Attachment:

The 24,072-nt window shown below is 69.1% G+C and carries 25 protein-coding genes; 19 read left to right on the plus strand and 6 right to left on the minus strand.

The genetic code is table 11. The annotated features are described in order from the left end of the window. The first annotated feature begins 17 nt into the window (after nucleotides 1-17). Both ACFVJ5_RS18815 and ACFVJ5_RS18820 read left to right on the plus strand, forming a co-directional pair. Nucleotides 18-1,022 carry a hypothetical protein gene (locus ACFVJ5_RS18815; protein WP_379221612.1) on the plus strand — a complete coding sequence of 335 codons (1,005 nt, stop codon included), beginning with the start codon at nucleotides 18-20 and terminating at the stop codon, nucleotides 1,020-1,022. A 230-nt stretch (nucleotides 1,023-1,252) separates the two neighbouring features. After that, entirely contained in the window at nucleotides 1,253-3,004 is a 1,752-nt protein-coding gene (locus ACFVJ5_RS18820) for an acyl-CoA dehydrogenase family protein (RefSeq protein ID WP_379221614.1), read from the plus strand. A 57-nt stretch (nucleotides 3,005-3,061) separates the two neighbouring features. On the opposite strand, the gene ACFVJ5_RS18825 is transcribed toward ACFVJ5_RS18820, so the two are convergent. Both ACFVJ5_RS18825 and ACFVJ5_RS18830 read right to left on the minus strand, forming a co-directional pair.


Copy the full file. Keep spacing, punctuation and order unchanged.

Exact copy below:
The 24,072-nt window shown below is 69.1% G+C and carries 25 protein-coding genes; 19 read left to right on the plus strand and 6 right to left on the minus strand.

The genetic code is table 11. The annotated features are described in order from the left end of the window. The first annotated feature begins 17 nt into the window (after nucleotides 1-17). Both ACFVJ5_RS18815 and ACFVJ5_RS18820 read left to right on the plus strand, forming a co-directional pair. Nucleotides 18-1,022 carry a hypothetical protein gene (locus ACFVJ5_RS18815; protein WP_379221612.1) on the plus strand — a complete coding sequence of 335 codons (1,005 nt, stop codon included), beginning with the start codon at nucleotides 18-20 and terminating at the stop codon, nucleotides 1,020-1,022. A 230-nt stretch (nucleotides 1,023-1,252) separates the two neighbouring features. After that, entirely contained in the window at nucleotides 1,253-3,004 is a 1,752-nt protein-coding gene (locus ACFVJ5_RS18820) for an acyl-CoA dehydrogenase family protein (RefSeq protein ID WP_379221614.1), read from the plus strand. A 57-nt stretch (nucleotides 3,005-3,061) separates the two neighbouring features. On the opposite strand, the gene ACFVJ5_RS18825 is transcribed toward ACFVJ5_RS18820, so the two are convergent. Both ACFVJ5_RS18825 and ACFVJ5_RS18830 read right to left on the minus strand, forming a co-directional pair.